The Sonic Wars: where both sides employ sonic weapons and sonic drugs which resonate key areas of the brain to control sleep and emotion; where years-old remnants of aural detonations still resonate in unexpected patterns, making any journey outside a soundproofed Dome hazardous; where the ultimate act of intimacy is to remove one’s ear pods and listen.

Starting ability scores: STR and CON of 10, all others at 8.

1d12 What was your first sight of the castle, and how did you enter? Gain
1 You emerged on a balcony to a skyline of minarets, spires and bell-towers under a starlit sky. +2 INT, +1 WIS, +1 CON, Skill: Astrology
2 You arrived at the Southern Gate and hammered your fist on the oak door until they allowed you in. +2 STR, +1 CON, +1 CHA, Skill: Intimidation
3 You cut your way through a mass of ivy to locate a small archway in the Eastern Wall. +2 CON, +1 DEX, +1 WIS, Skill: Spot Hidden
4 You nearly drowned wading through a mire to reach the North Gate. +2 CON, +1 STR, +1 DEX, Skill: Swimming
5 You leapt a chasm to reach the West Gate. +2 STR, +1 DEX, +1 WIS, Skill: Athletics
6 You climbed up the well in dining hall. +2 DEX, +1 INT, +1 WIS, Skill: Climbing
7 You remember falling forever, then waking in an amphitheater surrounded by weather-worn statues +2 WIS, +1 INT, +1 STR, Skill: History
8 You wandered through the arboretum until you found the Southern Gate. +2 DEX, +1 INT, +1 CON, Skill: Navigation
9 You entered a submerged bunker in the desert and followed a rough-hewn passage to the Eastern Gate. +2 INT, +1 DEX, +1 CHA, Skill: History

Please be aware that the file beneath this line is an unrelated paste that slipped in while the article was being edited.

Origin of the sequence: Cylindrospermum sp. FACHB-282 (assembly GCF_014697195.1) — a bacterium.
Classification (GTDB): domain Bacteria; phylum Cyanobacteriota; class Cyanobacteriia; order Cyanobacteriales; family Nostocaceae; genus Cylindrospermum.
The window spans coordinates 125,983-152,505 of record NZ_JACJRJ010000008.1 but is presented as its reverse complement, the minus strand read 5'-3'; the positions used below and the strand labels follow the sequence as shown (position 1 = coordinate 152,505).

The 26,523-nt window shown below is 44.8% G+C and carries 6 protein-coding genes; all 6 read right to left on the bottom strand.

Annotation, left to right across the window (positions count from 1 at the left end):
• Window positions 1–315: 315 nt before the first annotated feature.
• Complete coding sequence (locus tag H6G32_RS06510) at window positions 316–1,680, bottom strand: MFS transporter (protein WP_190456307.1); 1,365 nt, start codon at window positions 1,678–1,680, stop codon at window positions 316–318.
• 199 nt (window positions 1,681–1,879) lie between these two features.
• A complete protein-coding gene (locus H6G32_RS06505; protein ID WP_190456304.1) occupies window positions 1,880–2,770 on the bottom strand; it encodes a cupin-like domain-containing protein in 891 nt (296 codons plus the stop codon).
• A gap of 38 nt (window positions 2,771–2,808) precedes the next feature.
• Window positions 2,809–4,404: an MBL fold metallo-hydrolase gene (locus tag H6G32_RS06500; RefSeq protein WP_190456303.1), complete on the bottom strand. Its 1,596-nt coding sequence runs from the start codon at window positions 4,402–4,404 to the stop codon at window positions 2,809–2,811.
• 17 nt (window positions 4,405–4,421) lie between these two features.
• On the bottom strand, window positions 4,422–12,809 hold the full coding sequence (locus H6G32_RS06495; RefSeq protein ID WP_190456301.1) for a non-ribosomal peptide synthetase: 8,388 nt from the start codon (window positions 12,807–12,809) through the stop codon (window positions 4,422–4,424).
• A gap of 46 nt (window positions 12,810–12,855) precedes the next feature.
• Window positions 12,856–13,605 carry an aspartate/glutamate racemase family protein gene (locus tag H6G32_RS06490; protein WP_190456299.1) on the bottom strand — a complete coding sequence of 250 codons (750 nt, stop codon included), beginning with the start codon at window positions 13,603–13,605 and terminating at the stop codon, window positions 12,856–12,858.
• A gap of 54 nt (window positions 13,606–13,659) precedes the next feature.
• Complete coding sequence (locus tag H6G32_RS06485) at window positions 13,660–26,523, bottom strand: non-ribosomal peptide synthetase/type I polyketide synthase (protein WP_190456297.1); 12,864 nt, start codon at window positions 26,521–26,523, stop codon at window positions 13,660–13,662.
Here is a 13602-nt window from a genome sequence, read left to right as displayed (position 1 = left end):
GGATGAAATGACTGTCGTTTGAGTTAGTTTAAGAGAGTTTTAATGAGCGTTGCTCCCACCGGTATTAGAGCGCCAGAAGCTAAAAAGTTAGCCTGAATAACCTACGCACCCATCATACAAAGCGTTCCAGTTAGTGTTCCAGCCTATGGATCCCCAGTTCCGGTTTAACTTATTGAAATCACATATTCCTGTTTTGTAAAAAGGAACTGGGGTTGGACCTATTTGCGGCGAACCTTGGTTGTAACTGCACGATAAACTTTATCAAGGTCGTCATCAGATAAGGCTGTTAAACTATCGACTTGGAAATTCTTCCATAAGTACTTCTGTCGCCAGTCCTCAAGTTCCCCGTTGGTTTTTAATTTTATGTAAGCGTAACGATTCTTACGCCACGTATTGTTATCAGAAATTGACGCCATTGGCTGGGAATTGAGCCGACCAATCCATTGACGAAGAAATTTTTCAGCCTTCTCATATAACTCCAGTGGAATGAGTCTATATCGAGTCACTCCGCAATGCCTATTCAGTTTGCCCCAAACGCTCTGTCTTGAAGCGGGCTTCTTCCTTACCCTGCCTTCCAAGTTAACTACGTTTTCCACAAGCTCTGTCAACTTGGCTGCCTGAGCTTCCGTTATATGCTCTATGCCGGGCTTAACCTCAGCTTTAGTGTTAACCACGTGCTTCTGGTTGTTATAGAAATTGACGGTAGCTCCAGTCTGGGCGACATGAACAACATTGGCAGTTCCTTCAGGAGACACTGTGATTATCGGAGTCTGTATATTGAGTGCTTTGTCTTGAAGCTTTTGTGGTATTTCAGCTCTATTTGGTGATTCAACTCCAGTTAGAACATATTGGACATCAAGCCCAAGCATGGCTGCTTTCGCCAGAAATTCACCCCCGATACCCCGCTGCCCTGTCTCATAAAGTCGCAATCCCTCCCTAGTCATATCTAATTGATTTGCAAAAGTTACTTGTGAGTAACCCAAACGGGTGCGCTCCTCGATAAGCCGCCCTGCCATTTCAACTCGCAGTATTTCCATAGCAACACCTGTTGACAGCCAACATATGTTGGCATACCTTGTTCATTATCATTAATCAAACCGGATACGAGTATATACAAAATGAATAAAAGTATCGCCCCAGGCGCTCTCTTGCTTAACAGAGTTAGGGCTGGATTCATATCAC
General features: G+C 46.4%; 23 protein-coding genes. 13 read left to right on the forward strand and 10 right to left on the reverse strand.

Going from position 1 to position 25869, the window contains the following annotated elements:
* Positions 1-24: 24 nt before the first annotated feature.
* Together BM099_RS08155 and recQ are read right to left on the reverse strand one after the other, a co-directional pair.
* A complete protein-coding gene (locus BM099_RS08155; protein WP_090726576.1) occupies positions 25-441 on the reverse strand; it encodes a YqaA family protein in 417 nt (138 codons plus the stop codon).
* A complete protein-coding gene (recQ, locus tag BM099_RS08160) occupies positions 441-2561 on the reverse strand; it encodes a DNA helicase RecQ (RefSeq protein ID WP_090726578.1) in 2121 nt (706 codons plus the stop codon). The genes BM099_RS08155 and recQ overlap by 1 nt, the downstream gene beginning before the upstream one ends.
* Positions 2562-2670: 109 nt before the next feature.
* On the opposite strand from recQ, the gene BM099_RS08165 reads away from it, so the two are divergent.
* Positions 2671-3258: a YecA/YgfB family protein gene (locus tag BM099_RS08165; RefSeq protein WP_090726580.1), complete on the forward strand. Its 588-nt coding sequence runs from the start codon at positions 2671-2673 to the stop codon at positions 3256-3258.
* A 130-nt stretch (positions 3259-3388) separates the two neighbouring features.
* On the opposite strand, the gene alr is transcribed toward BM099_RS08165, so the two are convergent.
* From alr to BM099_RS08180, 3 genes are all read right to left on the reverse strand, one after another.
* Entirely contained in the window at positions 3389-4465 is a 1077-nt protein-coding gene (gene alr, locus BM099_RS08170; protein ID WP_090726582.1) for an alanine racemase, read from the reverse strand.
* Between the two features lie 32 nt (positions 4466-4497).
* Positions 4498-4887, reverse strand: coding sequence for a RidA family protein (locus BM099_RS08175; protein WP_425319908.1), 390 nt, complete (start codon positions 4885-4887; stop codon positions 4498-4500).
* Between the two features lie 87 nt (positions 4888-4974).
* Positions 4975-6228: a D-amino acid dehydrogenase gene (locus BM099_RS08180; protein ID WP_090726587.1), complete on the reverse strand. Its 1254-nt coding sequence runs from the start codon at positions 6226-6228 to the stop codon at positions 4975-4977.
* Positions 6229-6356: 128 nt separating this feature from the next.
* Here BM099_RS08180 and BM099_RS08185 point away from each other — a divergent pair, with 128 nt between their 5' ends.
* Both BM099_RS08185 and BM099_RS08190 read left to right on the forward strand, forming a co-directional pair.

10 A portal in the temple by the lake carried you over a blue-starred causeway to the North Gate. +2 WIS, +1 INT, +1 CHA, Skill: Legend Lore
11 Stones around your ankles dragged you down to the sea bottom, where you found the Western Gate. +2 CON, +1 WIS, +1 DEX, Skill: Breath Control
12 You emerged from a sarcophagus in the mausoleum. +2 CHA, +1 WIS, +1 CON, Skill: Sense Death
1d8 Upon entering the castle you were told that you were now in Lysander’s domain and under his protection. What happened? Gain
1 Lysander addressed you in a booming voice from a balcony, his features obscured in shadow +2 STR, +1 INT
2 Lysander entertained you in a grand room, offering you a jet-black wine +2 WIS, +1 CHA
3 Lysander’s seneschal regretfully informed you that his master was occupied, and to enjoy the lavish meal laid in front of you +2 CON, +1 WIS
4 You chased Lysander, a cloaked figure in a white mask, through a hedge maze demanding answers — but he was always just out of reach +2 DEX, +1 STR
5 Old and kindly Lysander appeared at your bedside, asking if you had rested well and offering you bread and fruit +2 CHA, +1 CON
6 Young and androgynous Lysander escorted you through a gallery of their ancestors’ portraits +1 WIS, +1 INT, +1 CHA
7 You glimpsed Lysander, flanked by an entourage of armoured hyena warriors, as they passed through a grand colonnade +1 CON, +1 INT, +1 STR
8 You crept into Lysander’s sanctum, and witnessed them converse with a living mist billowing from a brazier +1 DEX, +1 INT, +1 WIS
1d8 Who else did you meet in the castle? Gain
1 Prome, librarian +2 INT, +1 CON
2 Fulker, mistress of owls and hawks +2 DEX, +1 INT
3 Madame Zmeice, keeper of the observatory +2 WIS, +1 CHA
4 Vain, steward +2 CHA, +1 INT
5 Constable, castle security +2 STR, +1 INT